Anyway, I had 3 hours to think about this. It was one of the only things I thought about. I'm not sure what that says about me, but there you go.

Friday, March 19, 2010

Bedtime Shenanigans

Right now I really want to start my new book, but for some reason I just can't pick it up. I am just too annoyed. I love my children, but when they are not sleeping when they are supposed to, it drives me insane! The girls are having a slumber party right now. Mind you, every night seems to be a slumber party. I have spanked, yelled, cajoled, threatened, talked sweetly. Everything in the book short of duck-taping their mouths shut or dosing them with Benedryl. Does that make me sound like a bad mom?

I need to keep it in perspective. There was a time when I had 3 kids ages 4 and under and the bedtime shenanigans when there are 3 toddlers is just crazy. I remember passing out at 11pm with them still running around laughing. Those were not good times. You'd think their little thighs would be sore from the spanking, but it didn't even phase them. I even heard them giggling one time after I left. WTH?

I wonder what is so exhausting about when the kids don't sleep. They are in their beds and not coming out of their rooms. I guess it's that we can't see them but still have to keep an eye on them. I know I feel like I can't "clock out" if they are still awake. And at the end of the day, I just want some peace and quiet to go with whatever snack I don't need to share with grabby hands.

I know you are supposed to cherish these times when the kids are small, but I can't wait until I no longer have to deal with these bedtime shenanigans. Please God make them sleep!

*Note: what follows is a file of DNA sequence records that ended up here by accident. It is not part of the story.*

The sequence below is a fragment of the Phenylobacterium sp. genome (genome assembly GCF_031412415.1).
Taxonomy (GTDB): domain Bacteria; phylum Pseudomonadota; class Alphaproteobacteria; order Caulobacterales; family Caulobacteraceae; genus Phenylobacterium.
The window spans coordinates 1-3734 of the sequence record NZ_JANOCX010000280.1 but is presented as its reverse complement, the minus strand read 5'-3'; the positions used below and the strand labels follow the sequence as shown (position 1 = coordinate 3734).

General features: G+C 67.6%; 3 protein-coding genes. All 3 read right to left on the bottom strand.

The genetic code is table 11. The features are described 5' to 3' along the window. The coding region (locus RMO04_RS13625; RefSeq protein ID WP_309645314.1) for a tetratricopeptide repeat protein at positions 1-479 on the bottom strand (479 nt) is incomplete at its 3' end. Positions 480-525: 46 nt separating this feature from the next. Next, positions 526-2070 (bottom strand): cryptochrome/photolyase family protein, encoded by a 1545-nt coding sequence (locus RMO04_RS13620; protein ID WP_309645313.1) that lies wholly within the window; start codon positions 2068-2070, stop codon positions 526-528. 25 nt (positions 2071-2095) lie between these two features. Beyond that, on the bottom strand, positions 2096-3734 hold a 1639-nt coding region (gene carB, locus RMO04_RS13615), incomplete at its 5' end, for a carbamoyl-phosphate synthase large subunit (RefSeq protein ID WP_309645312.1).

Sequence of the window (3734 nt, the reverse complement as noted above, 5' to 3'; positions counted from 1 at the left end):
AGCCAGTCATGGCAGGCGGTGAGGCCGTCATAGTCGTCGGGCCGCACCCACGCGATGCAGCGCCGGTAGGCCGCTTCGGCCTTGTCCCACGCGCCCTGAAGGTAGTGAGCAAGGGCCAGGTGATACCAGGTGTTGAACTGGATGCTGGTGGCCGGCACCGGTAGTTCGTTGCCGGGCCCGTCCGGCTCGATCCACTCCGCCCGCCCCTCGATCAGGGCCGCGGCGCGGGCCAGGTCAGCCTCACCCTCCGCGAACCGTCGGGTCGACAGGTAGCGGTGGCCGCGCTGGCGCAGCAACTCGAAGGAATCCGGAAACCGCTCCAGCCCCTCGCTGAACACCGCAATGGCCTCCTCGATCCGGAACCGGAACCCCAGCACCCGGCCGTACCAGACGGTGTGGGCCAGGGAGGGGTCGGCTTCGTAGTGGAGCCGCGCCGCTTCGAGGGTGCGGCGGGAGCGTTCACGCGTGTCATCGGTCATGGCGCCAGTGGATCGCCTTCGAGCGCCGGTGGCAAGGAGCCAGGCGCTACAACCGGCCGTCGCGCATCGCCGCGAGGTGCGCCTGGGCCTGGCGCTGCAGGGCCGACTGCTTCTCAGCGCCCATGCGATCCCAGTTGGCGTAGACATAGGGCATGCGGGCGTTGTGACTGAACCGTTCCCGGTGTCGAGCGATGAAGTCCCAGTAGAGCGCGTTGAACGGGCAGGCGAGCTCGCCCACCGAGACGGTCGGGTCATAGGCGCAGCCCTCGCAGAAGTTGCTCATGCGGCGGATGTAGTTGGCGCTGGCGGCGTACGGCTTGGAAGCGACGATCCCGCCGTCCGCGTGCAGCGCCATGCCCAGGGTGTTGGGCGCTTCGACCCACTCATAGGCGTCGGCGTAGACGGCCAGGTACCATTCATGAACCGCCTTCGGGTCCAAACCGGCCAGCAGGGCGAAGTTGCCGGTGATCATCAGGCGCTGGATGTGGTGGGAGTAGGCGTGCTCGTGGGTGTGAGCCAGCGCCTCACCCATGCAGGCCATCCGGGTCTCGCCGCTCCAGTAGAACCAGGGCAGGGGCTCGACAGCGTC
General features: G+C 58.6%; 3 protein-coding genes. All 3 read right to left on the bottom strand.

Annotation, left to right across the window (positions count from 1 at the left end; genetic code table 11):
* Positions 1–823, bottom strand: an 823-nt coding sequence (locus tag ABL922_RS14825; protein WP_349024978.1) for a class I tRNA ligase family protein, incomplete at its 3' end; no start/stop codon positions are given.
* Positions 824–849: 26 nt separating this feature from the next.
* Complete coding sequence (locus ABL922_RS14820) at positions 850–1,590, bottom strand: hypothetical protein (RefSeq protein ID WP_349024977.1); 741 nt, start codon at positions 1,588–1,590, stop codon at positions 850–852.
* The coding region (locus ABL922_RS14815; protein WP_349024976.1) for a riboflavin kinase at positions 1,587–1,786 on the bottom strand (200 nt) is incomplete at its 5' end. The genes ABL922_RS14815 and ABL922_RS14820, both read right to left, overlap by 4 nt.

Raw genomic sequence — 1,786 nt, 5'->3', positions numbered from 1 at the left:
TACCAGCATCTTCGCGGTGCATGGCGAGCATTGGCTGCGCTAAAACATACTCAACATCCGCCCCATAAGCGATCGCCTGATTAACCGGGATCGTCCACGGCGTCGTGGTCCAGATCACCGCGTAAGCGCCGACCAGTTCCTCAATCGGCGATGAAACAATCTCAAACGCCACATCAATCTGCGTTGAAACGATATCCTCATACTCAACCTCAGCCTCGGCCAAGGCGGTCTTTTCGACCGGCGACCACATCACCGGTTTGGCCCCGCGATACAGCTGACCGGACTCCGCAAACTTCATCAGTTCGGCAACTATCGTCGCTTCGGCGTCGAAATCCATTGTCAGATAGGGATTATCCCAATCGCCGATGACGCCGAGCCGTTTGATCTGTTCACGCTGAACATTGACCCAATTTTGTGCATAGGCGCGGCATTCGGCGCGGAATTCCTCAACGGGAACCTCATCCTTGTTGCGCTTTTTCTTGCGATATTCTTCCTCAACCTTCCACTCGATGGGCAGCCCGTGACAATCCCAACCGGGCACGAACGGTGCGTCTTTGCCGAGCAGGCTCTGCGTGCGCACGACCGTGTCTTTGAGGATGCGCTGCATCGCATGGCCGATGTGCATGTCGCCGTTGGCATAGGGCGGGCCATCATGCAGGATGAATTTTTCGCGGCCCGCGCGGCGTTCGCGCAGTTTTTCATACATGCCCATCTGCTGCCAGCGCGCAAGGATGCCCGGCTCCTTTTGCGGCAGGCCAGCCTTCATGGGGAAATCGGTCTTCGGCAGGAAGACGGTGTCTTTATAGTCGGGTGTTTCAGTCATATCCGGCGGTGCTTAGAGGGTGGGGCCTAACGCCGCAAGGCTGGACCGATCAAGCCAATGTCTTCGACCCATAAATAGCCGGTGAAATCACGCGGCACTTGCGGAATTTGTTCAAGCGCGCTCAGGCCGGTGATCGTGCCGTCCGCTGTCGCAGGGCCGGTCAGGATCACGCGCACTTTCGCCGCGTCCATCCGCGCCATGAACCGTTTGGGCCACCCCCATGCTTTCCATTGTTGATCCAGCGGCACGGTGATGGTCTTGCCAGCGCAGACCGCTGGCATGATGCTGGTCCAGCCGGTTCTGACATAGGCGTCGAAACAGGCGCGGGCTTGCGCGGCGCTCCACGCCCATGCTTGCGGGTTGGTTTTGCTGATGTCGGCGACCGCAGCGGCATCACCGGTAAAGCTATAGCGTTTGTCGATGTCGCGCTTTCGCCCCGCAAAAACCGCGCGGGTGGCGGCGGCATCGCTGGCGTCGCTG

Tuesday, March 16, 2010

Joyful Reflections

My friend told me the other day that I was "joyful." It's been a long time since someone has told me that I was joyful. I guess I have finally pulled through a very difficult season of my life. A season where every moment was a struggle, every situation needed to be worked through, and every corner had an obstacle to overcome. The very air I breathed was thick and heavy. The future was uncertain and my confidence was at its lowest. This "winter" was survived by some basic things, though at the time I didn't view them as simple or easy. These were tools that Christians often advise other Christians to use, almost to the point that they're cliche. But they worked!

One was relying upon God and looking at the bigger picture of what He is doing: "God has a plan." It's not something you necessarily want to hear when going through trials, but realizing that everything has a place and every place has a purpose can give you hope in hopeless situations. When I had three kids under three years old, barely enough money to get by, and severe post-partum depression, remembering who was in charge of my life and relinquishing control to Him was all I could do to get up in the morning. And, as promised in His Word, He came through and is still unfolding the lives of my children before my very eyes! Not only that, but I have seen the fruit of seeking God and where He wants us to be and that has landed us in a beautiful house in a welcoming neighborhood able to minister to families we are meeting and working with. Because of Him I am joyful!